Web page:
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Effective June 1st, price increases for camping in the year round Wilderness Road Campground at Cumberland Gap National Historical Park will take effect. Camping rates for sites without electricity will increase from $12.00 to $14.00, and sites with electricity will increase from $17.00 to $20.00. Sites will be one half price for those having an Interagency Senior or Access Pass. Group campsites will increase from $30.00 to $35.00. This is the only campground in the park that allows vehicle access and which provides bathroom and shower facilities.

Park Superintendent Mark Woods explains the camping price increases as the first since 2002. He further spells out that "a comparability study, involving local state parks and private organizations with similar operations was conducted and that price increases will bring Cumberland Gap more in line with the price structure of the local community and the businesses that are similar in nature to the park's. This price adjustment will remove any possibility of the park unintentionally undercutting local and regional businesses."

Woods shares an exhaustive list of major improvements made over the past ten years to the 160 site campground which is enjoyed annually by an average of 103,395 visitors. "In May 2012, we completed a six-month $861,690 project which involved the installation of new water and wastewater systems within the campground. This was essential to improve the efficiency of park operations by reducing maintenance costs and costs related to deficiencies in the condition of the existing systems, provide a safe and healthy environment for both visitors and park staff, remove a potential source of surface water contamination and protect park natural and cultural resources and values. The new system includes 4000 linear feet of leach field trenches, four new septic tanks, new sewer pipe throughout, and eight new sanitary manholes. Six monitoring wells were also installed around the leach field. Flow meters were installed to more accurately monitor the water usage at each comfort station."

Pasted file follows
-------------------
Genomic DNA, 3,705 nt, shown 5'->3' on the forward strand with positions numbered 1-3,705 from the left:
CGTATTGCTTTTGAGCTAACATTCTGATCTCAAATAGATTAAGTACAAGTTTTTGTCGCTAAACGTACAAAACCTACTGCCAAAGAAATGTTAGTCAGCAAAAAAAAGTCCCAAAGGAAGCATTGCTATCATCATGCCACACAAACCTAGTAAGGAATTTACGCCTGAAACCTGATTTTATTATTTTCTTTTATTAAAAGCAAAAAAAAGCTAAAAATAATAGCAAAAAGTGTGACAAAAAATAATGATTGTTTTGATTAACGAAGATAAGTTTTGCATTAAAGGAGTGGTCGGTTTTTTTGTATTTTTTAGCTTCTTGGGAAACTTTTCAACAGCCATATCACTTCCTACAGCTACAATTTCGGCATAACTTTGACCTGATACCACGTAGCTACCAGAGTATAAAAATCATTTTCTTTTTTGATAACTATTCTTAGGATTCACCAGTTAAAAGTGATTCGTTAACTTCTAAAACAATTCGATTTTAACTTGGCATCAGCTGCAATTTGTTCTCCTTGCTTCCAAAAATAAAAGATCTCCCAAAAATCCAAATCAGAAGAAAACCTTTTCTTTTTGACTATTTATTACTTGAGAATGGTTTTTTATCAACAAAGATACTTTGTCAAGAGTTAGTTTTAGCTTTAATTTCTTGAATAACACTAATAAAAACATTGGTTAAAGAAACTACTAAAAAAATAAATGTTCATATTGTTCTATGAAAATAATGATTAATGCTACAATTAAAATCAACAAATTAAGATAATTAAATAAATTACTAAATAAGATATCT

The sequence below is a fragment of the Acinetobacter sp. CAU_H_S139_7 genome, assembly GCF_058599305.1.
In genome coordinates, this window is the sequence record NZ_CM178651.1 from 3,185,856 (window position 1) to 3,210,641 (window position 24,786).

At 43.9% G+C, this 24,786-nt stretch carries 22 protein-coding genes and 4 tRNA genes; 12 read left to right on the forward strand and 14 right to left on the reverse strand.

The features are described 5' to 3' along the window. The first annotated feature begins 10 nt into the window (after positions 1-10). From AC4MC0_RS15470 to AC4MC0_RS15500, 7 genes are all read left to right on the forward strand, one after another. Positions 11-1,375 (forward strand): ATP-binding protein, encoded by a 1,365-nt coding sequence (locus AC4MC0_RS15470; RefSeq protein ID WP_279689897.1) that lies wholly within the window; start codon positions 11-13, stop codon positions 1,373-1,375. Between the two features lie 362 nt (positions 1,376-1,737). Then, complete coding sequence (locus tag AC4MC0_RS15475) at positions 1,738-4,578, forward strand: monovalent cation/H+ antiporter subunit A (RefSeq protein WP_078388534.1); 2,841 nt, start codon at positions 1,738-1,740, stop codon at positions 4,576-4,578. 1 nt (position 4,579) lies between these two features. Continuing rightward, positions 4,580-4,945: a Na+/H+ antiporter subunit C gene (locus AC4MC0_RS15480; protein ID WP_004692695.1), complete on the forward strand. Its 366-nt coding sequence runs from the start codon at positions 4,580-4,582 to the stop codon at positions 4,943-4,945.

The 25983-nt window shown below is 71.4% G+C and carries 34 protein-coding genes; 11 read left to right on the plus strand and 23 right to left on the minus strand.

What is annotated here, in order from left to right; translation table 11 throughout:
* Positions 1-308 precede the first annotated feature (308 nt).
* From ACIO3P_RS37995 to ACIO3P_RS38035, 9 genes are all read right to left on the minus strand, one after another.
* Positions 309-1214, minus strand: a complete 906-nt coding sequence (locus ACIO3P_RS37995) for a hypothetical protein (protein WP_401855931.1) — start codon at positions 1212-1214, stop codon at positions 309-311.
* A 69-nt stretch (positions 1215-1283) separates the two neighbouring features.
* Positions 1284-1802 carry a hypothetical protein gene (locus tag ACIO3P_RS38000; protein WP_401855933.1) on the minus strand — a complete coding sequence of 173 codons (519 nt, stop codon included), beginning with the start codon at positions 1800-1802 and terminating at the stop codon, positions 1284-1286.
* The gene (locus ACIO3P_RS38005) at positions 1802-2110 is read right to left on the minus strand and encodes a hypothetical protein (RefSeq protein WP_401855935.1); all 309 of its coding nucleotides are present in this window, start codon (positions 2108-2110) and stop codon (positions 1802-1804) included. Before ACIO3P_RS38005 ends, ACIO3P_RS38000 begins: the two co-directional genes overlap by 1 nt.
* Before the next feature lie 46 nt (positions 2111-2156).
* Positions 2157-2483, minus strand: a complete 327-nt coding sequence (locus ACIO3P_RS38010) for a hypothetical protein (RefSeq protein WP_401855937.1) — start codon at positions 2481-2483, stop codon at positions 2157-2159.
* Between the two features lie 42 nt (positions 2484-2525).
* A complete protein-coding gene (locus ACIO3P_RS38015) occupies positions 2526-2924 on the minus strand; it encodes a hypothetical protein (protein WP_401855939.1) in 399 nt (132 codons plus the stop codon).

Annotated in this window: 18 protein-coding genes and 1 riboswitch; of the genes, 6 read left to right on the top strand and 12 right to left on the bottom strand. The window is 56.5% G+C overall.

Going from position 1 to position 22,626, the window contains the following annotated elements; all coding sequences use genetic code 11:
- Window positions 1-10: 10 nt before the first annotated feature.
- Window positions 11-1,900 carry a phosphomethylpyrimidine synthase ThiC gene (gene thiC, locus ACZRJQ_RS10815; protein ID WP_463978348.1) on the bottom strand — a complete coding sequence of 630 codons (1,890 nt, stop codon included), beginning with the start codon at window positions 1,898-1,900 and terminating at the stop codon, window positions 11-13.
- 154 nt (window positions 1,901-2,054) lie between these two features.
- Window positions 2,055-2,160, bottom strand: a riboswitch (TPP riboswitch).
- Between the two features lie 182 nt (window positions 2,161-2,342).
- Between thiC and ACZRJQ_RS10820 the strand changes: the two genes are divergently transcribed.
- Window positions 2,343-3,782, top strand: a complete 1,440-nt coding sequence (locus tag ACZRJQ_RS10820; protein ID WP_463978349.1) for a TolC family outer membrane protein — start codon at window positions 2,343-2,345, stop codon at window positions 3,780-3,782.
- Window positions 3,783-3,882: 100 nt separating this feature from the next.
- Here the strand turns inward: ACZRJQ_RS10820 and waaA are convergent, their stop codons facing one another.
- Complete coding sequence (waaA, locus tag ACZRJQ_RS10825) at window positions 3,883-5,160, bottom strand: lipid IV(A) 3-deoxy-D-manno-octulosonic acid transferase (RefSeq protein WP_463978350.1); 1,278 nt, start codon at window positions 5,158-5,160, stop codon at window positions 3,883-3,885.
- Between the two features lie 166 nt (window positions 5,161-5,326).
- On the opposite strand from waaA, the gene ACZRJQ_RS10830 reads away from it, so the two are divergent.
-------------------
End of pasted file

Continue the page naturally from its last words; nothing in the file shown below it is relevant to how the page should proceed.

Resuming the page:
"Additional enhancements over the years include the upgrade of electrical sites to include 20, 30, and 50 amp service. The campground's three comfort stations have been completely renovated for improved accessibility and to also provide for families with children. The campground contact station has been retrofitted into a camp store managed by park partner Eastern National. The campground amphitheater has also been renovated to allow for multi-media and music programs. New picnic tables, fire rings, and improved signage have been added to individual sites. Accessibility has been improved at specific sites throughout the campground. Bulletin cases, wayside exhibits, and improved signage have been added to enhance visitors' experiences and to alert them to other recreational opportunities within the park. Total cost of all these improvements is close to 1.5 million dollars."